If you think of the electrons as a gas, and you know the concentration you can find the mean free time between collisions. When an electric field is applied the electron only accelerates on average to reach a mean velocity. Using this you can then know the mobility of the electrons which gives you the conductivity of the material. Using the Boltzmann Transport equations and the mean relaxation time approximation you can also find things like thermoelectric properties, or heat capacities, etc.


I believe the question to be very well posed and interesting. I also think that it taks far more knowledge than I have to give an appropriate answer, but I will try to convey how I understand the topic.

When considering a system, (say classical for argument sake) There is an intuitive distinction between states of the system one can make:

  • Microstate: This is quite litterally knowing all positions and velocities of the particles in a sytem. To say that a system is in a particular microstate is equivalent to say that you know position and velocity of every single particle in your system. As you already noted knowing the exact microstate of a sysem is quite difficul, if not practically impossible.

  • Macrostate: A macro state is knowing and specifying the values of only macroscopic variables instead (Temperature, energy, etc).

The key idea is that there are a huge number of distinct microstate that corrspond to the same macrostate; e.g., there are millions of different particle positions and velocity which give the same total energy of the system. Similarly, countless microstate corrspond to the same temperature of the whole system. Thus, by making some assumptions, such as the assumption that a system has an equal probability of being in any microstate compatible with its current macrostate, one can apply probabilistic reasoning to guess how the system will behave in the future.

Therefore, to answer your initial question:

  1. By keeping track only of macrovariables and macrostates one does not need to know the exact microstate in which the system is in.
  2. By describing the system by its macro-variables one is effectively giving a quite different description of the system. Think of a gas in a chamber. Knowing every single position and velocity of all particles in the gas one can determine whether the gas is evenly spread out in the chamber or it is all clumped in one corner. Say this is evenly spread out. To describe this micro-state is to give an enormous list of vectors. One for each position and one for each velocity. All of this to describe a rather simple state. On the other hand, by keeping track only of macro-variables such as the temperature of the gas, and applying some probablistic reasoning, one can describe the same system wiht much less informaion. Furhtermore, and more crucially, the two descriptions emphasize different things. In the microstate description, one looks almost to close to the system and loses important aspects which are only displayd at the macro-scale.

Average over all possible states

We assume that the system randomly samples states and that the average behavior coincides with the average over all possible states. We don't know the exact trajectory between the states and we don't care. We just hope that the system rattles around enough that the average over a long time or many particles will be similar to the average over all possible states.

The key to statistical mechanics is assuming that the state of the system is randomized over time and it can visit all possible states, subject to whatever constraints we have. We then can calculate macroscopic quantities (pressure, density, magnetization, temperature, even things like color—see the blackbody spectrum, etc.) by averaging over all possible states:

$$\left< A \right> = \sum_{\mathrm{all~possible~states}~i}{A(\mathbf{X}_i) P(\mathbf{X}_i)},$$ where $A$ is the macroscopic quanity, $\mathbf{X}_i$ is a state of the system (usually specifying the 3D positions and momenta for each particle), and $P(\mathbf{X}_i)$ is the probability of the state $\mathbf{X}$.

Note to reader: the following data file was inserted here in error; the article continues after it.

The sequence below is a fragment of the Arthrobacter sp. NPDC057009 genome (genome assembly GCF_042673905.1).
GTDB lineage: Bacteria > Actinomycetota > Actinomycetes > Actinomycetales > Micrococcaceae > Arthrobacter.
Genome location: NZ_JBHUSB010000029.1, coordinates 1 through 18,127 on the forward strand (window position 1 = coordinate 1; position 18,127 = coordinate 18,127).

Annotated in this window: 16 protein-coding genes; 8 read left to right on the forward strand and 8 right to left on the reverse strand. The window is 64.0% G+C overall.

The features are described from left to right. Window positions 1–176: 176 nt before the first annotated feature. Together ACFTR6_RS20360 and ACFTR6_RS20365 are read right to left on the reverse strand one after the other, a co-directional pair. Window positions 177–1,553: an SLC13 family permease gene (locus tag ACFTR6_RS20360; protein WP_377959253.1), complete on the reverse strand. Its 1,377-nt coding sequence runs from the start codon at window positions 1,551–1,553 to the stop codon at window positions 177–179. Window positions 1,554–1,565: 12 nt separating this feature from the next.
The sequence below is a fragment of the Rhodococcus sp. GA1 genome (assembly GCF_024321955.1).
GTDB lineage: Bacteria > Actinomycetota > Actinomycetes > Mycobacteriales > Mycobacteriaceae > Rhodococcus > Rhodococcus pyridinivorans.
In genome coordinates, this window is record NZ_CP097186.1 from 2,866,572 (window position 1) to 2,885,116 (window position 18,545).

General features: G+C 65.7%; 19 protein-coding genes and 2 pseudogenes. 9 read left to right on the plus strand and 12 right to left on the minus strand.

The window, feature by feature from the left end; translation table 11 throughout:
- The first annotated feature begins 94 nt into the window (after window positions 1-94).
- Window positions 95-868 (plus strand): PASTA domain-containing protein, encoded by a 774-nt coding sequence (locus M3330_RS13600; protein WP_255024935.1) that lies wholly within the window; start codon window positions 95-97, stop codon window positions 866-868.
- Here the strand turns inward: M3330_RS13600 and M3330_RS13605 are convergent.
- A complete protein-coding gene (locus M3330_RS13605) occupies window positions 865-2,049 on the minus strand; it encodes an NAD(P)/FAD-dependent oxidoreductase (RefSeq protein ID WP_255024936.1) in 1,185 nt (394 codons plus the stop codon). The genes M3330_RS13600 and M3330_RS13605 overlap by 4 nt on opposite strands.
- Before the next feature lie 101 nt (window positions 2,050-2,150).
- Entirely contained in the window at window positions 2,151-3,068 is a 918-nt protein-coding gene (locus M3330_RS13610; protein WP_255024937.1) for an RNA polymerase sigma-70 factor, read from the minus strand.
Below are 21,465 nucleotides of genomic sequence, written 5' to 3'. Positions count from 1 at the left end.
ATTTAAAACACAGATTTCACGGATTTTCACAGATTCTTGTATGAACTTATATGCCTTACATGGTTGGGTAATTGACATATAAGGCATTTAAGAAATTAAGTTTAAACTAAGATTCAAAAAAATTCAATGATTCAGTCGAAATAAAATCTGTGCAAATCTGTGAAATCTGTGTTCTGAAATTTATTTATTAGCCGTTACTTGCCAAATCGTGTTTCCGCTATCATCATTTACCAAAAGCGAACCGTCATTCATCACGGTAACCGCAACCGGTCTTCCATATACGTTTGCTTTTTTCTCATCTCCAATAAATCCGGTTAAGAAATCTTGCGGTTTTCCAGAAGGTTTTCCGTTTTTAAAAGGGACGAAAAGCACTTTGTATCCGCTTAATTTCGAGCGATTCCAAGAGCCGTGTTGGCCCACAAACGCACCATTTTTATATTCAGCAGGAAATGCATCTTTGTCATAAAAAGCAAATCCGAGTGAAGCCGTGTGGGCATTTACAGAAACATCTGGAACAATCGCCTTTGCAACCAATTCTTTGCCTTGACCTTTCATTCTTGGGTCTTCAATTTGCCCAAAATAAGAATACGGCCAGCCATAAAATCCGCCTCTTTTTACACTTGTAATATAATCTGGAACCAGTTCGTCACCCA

Here, I'm assuming the states are discrete (countable), if they are continuous, then the sum becomes an integral. For particles, this is usually an integral over momentum ($p$) and position ($q$) states. If we work with systems in contact with an environment of fixed temperature $T$, then the probability is $\exp (-\frac{E}{kT})$, where the $E$ is the energy of the state and $k$ is Boltzmann's constant. This relation comes from assuming that energy is randomly distributed between the system and environment (in other words, maximization of the total entropy). Let's also assume we have $N$ particles and that these particles are conserved. Under these conditions, we can calculate the average of some quantity $A$ by:

$$ \left< A \right> = \frac{\int \mathrm{d}^{3N}\mathbf{q} \int \mathrm{d}^{3N}\mathbf{p} \, A(\mathbf{q},\mathbf{p}) \exp \left[ -E(\mathbf{q},\mathbf{p})/(kT) \right] }{ \int \mathrm{d}^{3N}\mathbf{q} \int \mathrm{d}^{3N}\mathbf{p} \, \exp \left[ -E(\mathbf{q},\mathbf{p})/(kT) \right] }$$

To make it simple, let's say we have only one particle moving in one dimension that bounces elastically off the walls of the 1D box of length L and has only kinetic energy $E = \frac{1}{2}mv^2 = p^2/(2m)$. We want to calculate the mean energy:

$$ \left< E \right> = \frac{\int_0^L \mathrm{d}q \int_{-\infty}^\infty \mathrm{d}p \, p^2/(2m) \exp \left[ -p^2/(2mkT) \right] }{ \int_0^L \mathrm{d}q \int_{-\infty}^{\infty} \mathrm{d}p \, \exp \left[ -p^2/(2mkT) \right] }$$

The $q$ integrals give $L$ in both numerator and denominator, so they cancel.

I'll use sympy to do the $p$ integrals:

from sympy import *
kT, m = symbols('kT m', real=True, positive=True)
p = symbols('p', real=True)
E = p**2/(2*m)
numer = integrate(E*exp(-E/kT), (p, -oo, oo))
denom = integrate(exp(-E/kT), (p, -oo, oo))
mean_energy = simplify(numer/denom)

So the average energy of this particle is $\left<E\right> = kT/2$. From this you can get a typical speed (root-mean-square speed). Since $\frac{1}{2}m\left<v^2\right> = \left<E\right>$, so $v_\mathrm{RMS} = \sqrt{kT/m}$

The point is, we average over all possible momentum states of the system (from $-\infty$ to $\infty$) and can use that to determine what the average energy and typical velocity are. We don't need to know the detailed trajectory of the particle in time. We don't need to think about how the particle bounces off the walls or how it exchanges energy with the environment through the walls. We just assume that on long times it effectively randomly samples states and that the average behavior will be the average over all states it can access.

So the field of statistical mechanics is about clever ways to average over states and come up with probability distributions for different quantities in model systems.